Many people have many different ideas about what is meant by the term “the Detroit music scene.” To some, it’s the alt-pop and rock that you can hear at venues like the Lager House and the New Dodge every week. To others, it’s the hardcore punk and metal bands that have stuck around for more than two decades. To some, it’s strictly garage rock, to others, it’s the old-school Grande bands and musicians. Techno, or hip-hop. The words “Detroit scene” inspire different ideas in different people, and all tend to be passionate and adamant with regard to their own point of view. All of them are both right, and wrong.
The beauty of this city’s music is the vast array of talent that we have in so many different areas. Thanks to an incredible level of cultural diversity, and a population (both city and suburban) with a large percentage of artistically minded people, there are very few styles of music that can’t be found in metro Detroit. That’s the Detroit music scene — diverse, all-encompassing, and culturally enormous.
Amit Deshpande is an Indian singer who is well-known to metro Detroit’s Indian population. He lives in a beautiful home in Troy, and regularly performs to crowds of 350 people. A quiet night for him is a show in front of 150 spectators. His repertoire includes Bollywood favorites (both classic and contemporary), and ghazels (slower, chill ballads). This weekend, he’s warming up for Bollywood singer Poonam Bhatia, who is coming in from India. And yet, chances are, you’ve never heard of him before. Let’s change that.
Deshpande, an IT consultant by day, arrived in the United States from India in 2001, initially to study for his master’s degree in California. He later moved to Chicago with work, before settling in Michigan in 2004. He made himself at home right away. “Detroit has a lot of music buffs,” he says. “There’s a big Indian music industry here. You might have seen a lot of ads coming up for concerts. Every now and then, there’s a big singing star coming here to do concerts — they always want to come here and do performances because they get a great audience. It’s like a rock concert.”
The “rock” comparison is interesting, because it’s not immediately obvious but, as you dig a little deeper, there are quite a few parallels. For example, as is the norm for underground punk rock these days, many Indian music concerts in Detroit take place in basements. “If I do my own show in a basement, about 150 people show up,” Deshpande says. “If we want to get a new thing going on, we meet in a basement. There’s a lady who I perform a lot with called Chitra Sridhar. I go to her place and we do a lot of jamming. We get word out with Google Groups, and Facebook — really the same as any other type of show.”
Deshpande began singing at an early age, taking Indian classical lessons, before naturally gravitating toward Bollywood as he got a little older. “Bollywood is the Indian movie industry, and 95 percent are musicals, with at least six or seven songs in each movie,” he says. “I picked that up — different singers and different styles. Then I used to perform programs and concerts while in high school and college. I entered college competitions and played private concerts. That started the whole interest in singing — not just learning but actually performing.”
Because he plays weddings and birthday parties (culturally cooler than it would be for a Westerner), Deshpande has a massive arsenal of tunes at his disposal. “I learned classical, but when performing I prefer a semi-classical touch,” he says. “I do ghazels, and I also do fast beat songs, pop songs, private album kind of stuff. Sometimes I’ll do concerts of the classics, from the ’40s to the ’60s. They had a different style of music. Now, it’s more fast-based and upbeat. I do a bit of both. There are wedding parties, and they have a fixed set of songs, then there are birthday parties — sweet 16s — and they like upbeat stuff.”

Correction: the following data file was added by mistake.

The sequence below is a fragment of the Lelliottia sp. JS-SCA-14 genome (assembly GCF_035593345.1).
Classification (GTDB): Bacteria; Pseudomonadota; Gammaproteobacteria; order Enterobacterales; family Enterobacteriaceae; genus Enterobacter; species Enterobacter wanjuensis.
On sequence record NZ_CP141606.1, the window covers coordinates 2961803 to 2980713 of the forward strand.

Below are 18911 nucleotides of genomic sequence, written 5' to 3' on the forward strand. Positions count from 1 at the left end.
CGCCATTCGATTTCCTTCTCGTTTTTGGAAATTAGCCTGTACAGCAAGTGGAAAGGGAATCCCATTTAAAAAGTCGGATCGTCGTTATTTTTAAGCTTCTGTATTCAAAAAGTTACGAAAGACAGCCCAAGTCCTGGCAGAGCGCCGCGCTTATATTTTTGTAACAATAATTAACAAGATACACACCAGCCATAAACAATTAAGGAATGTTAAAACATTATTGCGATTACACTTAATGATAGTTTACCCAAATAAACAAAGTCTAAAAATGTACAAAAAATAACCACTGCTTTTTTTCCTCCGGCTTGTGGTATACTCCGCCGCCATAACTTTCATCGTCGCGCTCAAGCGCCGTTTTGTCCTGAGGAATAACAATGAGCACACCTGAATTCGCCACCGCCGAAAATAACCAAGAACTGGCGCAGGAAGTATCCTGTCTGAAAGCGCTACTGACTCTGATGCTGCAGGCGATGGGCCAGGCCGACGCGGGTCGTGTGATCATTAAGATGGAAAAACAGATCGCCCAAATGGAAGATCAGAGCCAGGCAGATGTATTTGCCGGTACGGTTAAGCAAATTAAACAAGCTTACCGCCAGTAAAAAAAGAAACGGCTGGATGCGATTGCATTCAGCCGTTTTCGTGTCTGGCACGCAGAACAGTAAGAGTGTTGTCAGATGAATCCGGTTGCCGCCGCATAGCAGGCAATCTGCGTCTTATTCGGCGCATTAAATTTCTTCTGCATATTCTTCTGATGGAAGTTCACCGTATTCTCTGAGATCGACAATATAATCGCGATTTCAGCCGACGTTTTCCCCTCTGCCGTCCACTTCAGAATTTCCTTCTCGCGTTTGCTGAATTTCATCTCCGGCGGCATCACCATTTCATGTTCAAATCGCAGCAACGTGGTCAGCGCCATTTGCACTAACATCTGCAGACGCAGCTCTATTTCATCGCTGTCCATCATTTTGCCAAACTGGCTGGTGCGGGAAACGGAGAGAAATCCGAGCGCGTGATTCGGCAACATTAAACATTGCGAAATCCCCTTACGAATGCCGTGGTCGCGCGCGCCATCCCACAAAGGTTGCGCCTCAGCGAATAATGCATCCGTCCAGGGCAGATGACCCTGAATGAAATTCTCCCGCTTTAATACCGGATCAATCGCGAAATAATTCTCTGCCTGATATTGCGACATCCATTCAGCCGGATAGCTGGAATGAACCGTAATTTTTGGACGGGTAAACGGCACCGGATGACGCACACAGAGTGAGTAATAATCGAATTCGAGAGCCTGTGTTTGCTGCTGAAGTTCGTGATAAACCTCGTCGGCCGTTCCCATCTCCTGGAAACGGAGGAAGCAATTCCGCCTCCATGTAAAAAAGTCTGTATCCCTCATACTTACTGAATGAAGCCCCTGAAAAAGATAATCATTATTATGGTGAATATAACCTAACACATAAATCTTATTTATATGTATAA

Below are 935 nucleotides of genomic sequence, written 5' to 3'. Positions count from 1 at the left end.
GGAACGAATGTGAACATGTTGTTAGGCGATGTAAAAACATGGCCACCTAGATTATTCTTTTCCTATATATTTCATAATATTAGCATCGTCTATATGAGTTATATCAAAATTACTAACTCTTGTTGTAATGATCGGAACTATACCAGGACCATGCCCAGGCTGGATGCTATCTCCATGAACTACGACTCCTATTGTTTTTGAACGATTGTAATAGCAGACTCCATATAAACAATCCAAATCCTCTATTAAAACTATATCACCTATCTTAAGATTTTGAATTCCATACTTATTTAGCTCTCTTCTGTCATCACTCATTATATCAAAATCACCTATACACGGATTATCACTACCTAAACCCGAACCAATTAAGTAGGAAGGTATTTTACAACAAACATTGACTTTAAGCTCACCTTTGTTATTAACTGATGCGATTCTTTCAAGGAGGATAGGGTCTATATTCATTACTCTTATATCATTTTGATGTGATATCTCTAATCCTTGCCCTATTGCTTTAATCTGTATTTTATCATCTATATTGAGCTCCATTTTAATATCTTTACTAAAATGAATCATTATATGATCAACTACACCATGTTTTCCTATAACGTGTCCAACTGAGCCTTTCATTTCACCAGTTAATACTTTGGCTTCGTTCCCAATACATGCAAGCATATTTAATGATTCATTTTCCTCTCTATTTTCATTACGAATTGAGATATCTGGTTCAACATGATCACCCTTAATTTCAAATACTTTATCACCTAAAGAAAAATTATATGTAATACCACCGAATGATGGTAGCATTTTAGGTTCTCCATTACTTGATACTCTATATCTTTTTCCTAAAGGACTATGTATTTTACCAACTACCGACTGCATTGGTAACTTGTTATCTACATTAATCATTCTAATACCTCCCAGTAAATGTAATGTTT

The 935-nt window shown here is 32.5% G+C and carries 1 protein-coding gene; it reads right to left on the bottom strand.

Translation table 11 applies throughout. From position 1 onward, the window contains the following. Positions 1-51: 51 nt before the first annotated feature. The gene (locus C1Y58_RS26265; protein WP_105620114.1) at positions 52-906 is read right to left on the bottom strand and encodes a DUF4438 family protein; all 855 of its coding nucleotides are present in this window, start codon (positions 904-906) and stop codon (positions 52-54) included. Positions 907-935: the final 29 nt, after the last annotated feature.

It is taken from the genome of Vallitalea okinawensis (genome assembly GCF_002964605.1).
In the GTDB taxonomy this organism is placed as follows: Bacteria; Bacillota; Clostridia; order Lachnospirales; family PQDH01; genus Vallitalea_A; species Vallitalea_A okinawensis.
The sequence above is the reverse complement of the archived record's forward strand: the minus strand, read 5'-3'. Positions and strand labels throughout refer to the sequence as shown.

Deshpande is an immediately likable gent. He speaks softly, and he smiles throughout the interview. He has no airs and graces, and he seems genuinely excited to be speaking to a non-Indian publication, hopefully turning a few new people from different walks of life onto Indian music. If not, your loss. And there are plenty of Indian people here to enjoy it. “The way the Indian lifestyle is, the way we grew up, music is almost in everyone,” he says. “You grew up hearing music, the radio is always on in the house, so almost everyone has an ear for music. That’s how people who actually grew up in that lifestyle, when they come here, they’re the same way. Indian kids get it too. So there’s a demand, or liking, not just from people who have immigrated but from people who are born here.”
It’s fascinating to hear Deshpande talk about Indian music and the culture surrounding it, not least because this is going on all around us and, unless you’re connected to the right Google Group or whatever, you’d have no idea. Of course, the same is true of other styles of music from other cultures, and we’ll be digging deeper in the future. Detroit has a hell of a lot more to offer when we all step outside of our comfort zones.
“I would stress that Indian music has a lot of flavors,” Deshpande says. “Every flavor has its own sweetness. I would say it’s great that more and more people are taking an interest. There’s a lot of awareness about Indian music, which is great. I just hope that more and more people get to hear it, and Detroit is a great resource for it.”
Amit Deshpande plays with Poonam Bhatia at 6 p.m. on Saturday, May 10, at the William Costick Activity Center; 28600 11 Mile Rd., Farmington Hills; miindia.com; $25.